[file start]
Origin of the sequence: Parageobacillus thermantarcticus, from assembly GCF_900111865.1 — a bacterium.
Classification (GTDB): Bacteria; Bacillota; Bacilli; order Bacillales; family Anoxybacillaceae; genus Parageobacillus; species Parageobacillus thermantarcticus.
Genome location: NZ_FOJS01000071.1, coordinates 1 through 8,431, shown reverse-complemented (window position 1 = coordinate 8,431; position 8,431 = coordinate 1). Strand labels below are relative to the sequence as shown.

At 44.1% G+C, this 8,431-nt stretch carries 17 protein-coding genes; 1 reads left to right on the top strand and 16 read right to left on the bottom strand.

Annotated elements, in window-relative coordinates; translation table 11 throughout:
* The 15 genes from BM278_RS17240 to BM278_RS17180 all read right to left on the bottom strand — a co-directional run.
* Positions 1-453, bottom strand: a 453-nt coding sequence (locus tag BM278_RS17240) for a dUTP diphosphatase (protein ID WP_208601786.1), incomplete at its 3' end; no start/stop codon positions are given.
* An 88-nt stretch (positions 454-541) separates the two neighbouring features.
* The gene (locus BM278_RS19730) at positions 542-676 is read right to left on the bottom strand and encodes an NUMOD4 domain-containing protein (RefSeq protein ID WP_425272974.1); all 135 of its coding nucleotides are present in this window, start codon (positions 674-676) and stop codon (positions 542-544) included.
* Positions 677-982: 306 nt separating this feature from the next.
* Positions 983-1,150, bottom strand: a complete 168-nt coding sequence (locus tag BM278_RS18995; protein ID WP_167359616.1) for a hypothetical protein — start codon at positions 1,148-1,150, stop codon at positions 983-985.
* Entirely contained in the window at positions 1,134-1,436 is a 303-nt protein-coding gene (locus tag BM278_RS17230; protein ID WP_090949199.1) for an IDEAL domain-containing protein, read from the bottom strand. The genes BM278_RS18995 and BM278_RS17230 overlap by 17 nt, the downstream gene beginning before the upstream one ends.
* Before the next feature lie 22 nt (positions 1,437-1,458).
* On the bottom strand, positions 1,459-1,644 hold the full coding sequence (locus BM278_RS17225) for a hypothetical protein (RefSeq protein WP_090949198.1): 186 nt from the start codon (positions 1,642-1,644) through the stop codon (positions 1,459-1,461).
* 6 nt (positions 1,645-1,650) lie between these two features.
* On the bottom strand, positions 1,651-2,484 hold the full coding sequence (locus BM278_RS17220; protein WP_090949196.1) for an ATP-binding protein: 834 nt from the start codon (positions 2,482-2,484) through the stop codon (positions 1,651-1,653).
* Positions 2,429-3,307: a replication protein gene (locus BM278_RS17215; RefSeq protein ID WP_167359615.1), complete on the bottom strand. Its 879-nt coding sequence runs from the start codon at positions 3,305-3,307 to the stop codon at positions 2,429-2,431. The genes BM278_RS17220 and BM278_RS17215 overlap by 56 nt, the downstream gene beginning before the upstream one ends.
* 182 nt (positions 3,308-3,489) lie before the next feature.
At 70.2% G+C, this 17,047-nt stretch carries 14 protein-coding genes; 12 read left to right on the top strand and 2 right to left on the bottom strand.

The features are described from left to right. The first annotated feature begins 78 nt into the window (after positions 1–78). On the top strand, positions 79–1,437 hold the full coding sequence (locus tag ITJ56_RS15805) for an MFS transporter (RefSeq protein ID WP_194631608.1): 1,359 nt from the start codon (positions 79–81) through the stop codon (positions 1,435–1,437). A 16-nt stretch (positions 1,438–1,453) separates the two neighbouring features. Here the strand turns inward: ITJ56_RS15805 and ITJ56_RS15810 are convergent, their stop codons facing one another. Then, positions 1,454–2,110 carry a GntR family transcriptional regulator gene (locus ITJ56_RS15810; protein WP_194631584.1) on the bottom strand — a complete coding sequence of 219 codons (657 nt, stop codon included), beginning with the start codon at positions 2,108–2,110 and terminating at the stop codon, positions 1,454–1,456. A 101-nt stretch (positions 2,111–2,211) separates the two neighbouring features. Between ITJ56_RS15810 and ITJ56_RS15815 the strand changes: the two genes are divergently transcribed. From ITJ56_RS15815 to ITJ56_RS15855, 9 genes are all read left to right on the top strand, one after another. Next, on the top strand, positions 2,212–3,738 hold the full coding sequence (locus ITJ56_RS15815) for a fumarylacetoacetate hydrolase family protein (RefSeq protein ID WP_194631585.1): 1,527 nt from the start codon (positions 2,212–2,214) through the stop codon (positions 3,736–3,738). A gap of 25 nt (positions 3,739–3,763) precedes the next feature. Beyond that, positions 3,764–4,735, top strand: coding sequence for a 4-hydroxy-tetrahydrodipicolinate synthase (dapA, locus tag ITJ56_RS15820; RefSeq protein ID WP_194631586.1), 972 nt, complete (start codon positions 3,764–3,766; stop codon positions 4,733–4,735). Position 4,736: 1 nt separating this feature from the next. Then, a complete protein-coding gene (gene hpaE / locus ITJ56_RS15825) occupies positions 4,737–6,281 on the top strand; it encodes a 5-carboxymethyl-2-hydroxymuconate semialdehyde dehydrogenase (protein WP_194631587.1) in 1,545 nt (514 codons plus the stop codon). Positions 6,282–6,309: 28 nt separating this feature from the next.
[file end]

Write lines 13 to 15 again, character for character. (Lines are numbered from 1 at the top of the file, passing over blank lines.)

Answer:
* Before the next feature lie 22 nt (positions 1,437-1,458).
* On the bottom strand, positions 1,459-1,644 hold the full coding sequence (locus BM278_RS17225) for a hypothetical protein (RefSeq protein WP_090949198.1): 186 nt from the start codon (positions 1,642-1,644) through the stop codon (positions 1,459-1,461).
* 6 nt (positions 1,645-1,650) lie between these two features.